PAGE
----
WINNIPEG — A Winnipeg woman who escaped the horrors of captivity at the hands of Iraqi militants was overjoyed to recently discover that her 12-year-old son has been rescued and is recovering from gunshot wounds at a refugee camp.
Now, the mission for Nofa Mihlo Zaghla has become getting Canadian officials to help reunite her with her boy.
On Wednesday, the Yazidi Association of Manitoba went public with her story in the hopes of spurring officials to act quickly to get young Emad to Canada.
“We’re asking to bring that child to be reunited with his mother,” pleaded association president Hadji Hesso, his voice filled with passion. “That’s all we want. That’s all the mother wants. It’s all the child wants.”
The Yazidi are a Kurdish minority which practise an ancient faith and have been persecuted by the Islamic State of Iraq and the Levant — also known as Daesh, ISIL or ISIS — for their religious beliefs.
The United Nations has called for countries around the world to accelerate the asylum applications of Yazidi victims of genocide. In February, the federal government announced plans to take in about 1,200 survivors, specifically vulnerable Yazidi women and children and their families.
According to a letter written by the Manitoba association to members of Parliament, Zaghla lived peacefully with her husband and six children in Iraq until the summer of 2014 when her village was attacked.
They were captured and lived in captivity for two years, during which time the association said she was forced to serve as a sex slave to the militants.
But as they were moved from place to place, she became separated from her husband and her two oldest sons, and when she managed to escape with four of her children during an attack on their compound, she made her way to Canada with no expectation she would see them again.
Recently, however, a relative spotted photos of her boy Emad on a website that indicated he had been rescued by the Iraqi army. The photos depicted a weary-looking boy covered in dirt and scratches, dressed in filthy and tattered clothes and clutching a bottle of water.
“When they find children … they take pictures, especially for children and women, and they put them on social media,” explained Hesso. “Hopefully somebody will come forward and recognize that child or that girl or that woman.”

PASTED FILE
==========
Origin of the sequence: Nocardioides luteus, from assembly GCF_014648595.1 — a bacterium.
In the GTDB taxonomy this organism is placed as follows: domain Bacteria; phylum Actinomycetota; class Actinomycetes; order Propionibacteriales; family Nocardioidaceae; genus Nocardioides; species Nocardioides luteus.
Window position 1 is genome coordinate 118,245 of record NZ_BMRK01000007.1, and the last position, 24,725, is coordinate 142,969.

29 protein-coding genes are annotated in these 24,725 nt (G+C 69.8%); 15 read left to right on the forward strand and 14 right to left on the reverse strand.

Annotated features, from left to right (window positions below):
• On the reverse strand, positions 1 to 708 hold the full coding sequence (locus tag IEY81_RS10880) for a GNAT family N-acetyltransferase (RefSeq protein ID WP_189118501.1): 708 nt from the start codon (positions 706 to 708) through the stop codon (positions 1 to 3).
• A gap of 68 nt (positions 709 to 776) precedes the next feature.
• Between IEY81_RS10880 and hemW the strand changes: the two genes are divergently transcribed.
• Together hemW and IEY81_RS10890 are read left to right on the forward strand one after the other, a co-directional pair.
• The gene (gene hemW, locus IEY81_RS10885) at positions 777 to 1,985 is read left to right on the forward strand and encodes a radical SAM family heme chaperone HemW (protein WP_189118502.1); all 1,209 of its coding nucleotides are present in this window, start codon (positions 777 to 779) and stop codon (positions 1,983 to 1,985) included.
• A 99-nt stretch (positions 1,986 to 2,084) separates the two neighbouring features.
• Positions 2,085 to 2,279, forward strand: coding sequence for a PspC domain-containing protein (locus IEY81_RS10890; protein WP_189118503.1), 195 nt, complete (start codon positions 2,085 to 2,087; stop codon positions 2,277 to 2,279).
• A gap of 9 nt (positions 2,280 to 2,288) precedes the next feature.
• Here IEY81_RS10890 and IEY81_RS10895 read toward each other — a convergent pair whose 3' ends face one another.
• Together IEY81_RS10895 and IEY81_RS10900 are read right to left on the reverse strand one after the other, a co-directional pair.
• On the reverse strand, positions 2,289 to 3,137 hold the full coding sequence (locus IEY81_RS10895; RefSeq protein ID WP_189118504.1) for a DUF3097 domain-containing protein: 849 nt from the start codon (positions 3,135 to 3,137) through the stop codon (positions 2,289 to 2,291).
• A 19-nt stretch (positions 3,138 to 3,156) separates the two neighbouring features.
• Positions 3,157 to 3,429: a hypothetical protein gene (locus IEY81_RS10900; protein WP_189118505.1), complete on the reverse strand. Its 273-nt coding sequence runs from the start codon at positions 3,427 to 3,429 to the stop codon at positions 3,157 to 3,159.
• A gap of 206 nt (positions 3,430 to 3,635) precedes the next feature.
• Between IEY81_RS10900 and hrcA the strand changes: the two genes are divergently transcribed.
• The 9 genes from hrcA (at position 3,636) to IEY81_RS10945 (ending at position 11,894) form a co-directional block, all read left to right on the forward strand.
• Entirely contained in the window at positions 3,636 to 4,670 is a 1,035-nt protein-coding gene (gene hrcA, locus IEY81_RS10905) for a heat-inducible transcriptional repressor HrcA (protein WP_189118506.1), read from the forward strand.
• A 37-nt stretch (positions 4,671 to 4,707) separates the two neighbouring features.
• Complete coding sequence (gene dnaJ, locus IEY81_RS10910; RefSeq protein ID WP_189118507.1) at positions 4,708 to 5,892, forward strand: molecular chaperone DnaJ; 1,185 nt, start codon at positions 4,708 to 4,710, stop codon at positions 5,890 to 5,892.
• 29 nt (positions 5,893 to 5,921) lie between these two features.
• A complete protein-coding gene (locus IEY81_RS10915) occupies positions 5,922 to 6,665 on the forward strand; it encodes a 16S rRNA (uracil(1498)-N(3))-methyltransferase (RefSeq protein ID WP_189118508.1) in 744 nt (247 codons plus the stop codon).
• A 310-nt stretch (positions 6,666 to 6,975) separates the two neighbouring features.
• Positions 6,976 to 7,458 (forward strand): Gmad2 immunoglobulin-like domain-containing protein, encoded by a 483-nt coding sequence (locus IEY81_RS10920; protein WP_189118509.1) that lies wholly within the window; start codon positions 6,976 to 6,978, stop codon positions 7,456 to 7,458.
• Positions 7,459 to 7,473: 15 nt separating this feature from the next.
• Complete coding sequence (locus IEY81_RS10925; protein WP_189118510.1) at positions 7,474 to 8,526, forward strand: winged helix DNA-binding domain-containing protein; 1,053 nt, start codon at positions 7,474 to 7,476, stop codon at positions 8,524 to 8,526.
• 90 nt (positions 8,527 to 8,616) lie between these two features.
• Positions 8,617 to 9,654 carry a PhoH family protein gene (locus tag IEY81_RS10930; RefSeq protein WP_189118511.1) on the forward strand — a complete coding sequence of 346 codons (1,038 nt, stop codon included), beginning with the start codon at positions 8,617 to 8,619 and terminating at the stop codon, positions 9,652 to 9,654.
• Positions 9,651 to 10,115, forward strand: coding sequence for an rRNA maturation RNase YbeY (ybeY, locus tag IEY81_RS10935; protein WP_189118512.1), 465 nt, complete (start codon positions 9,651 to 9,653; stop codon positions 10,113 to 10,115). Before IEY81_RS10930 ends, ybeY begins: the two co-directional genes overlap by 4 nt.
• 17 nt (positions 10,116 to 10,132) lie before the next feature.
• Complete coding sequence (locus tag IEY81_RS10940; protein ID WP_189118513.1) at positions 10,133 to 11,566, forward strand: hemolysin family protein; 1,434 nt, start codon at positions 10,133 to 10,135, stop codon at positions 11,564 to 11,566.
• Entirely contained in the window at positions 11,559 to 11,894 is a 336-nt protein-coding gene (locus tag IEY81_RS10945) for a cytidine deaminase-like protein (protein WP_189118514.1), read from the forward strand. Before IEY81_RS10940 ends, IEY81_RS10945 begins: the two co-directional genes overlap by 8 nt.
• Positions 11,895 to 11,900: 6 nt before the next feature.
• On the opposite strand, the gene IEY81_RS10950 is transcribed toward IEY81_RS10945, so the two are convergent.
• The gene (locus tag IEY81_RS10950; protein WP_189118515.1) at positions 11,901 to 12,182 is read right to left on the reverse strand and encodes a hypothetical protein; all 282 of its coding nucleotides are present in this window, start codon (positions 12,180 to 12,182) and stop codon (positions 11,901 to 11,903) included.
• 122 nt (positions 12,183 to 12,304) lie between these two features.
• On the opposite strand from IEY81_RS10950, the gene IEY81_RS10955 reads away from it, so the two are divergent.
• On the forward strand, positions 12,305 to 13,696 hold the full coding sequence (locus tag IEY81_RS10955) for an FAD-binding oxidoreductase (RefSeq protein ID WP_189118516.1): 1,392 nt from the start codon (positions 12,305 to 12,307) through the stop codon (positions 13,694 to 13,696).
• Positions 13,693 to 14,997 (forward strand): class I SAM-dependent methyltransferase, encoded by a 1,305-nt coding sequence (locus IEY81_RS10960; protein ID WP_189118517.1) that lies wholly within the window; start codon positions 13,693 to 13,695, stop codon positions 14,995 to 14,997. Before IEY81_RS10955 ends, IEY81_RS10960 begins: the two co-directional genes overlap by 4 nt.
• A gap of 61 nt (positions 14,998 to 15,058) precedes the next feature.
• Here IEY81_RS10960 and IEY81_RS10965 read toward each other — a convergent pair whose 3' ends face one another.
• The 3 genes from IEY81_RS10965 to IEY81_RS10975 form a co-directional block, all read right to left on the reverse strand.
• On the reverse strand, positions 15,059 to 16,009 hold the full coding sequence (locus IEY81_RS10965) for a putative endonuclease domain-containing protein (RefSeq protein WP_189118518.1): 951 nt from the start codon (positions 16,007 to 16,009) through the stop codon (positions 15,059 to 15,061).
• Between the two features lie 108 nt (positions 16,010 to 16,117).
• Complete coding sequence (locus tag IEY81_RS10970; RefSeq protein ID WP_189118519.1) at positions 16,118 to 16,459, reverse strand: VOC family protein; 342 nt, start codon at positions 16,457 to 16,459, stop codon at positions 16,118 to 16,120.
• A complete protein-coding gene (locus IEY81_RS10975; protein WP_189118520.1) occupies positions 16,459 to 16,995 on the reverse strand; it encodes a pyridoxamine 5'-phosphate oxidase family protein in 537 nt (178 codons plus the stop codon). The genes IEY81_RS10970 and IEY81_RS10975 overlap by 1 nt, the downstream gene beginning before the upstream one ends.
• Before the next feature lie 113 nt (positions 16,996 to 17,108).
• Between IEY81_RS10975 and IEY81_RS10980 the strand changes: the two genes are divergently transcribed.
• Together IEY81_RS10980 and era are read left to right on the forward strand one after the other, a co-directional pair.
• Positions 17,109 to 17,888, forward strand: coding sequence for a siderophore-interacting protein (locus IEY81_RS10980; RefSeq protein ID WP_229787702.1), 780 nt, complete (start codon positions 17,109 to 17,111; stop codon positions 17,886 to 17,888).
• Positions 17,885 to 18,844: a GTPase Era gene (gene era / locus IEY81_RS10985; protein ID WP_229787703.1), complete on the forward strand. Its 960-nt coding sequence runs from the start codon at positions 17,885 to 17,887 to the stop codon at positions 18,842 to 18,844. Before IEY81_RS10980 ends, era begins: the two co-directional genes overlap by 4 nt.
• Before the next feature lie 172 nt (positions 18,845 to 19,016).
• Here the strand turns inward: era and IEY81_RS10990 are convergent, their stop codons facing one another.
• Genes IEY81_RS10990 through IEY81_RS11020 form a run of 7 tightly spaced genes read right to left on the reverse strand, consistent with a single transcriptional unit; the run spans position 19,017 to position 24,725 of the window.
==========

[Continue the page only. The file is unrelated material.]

In this case, relatives were able to see the boy and ensure it was Emad.
“He was shot in the arm and in the stomach, and the right side,” said Hesso. “Her husband, we still don’t know. The other son, we still don’t know anything about them.”
Zaghla, who doesn’t speak English, has been talking with her son “every hour, thanks to Facebook and Messenger,” said Hesso. “She was crying and happy at the same time. Tears of happiness.”
Hesso said the boy is in good hands for the moment, but not where he should be.
“Safe? A 12-year-old child is not safe unless he is in the arms of his mother. That’s what we know; that’s the language we understand. But he is safe.”
The association is getting help from the Kurdish Initiative for Refugees and Winnipeg Friends of Israel, and Hesso said immigration officials have been contacted.
“They said they’re working on it, and we asked them on a couple of occasions to treat this like a special case. We don’t want to be filling applications and documentation and such and such — we even offered to pay for the flight, as a matter of fact.”
He said Zaghla is thankful for everything Canada has done for her family, but he personally finds it “very disappointing” the Canadian government has not done as much for the Yazidi as they have for Syrian refugees.
“We have churches, communities, groups, the private sponsorship, and we have not seen a single family for almost a year and a half,” he said.
“Absolutely she’s grateful to Canada. But we need action; we need the government to react quicker and faster.”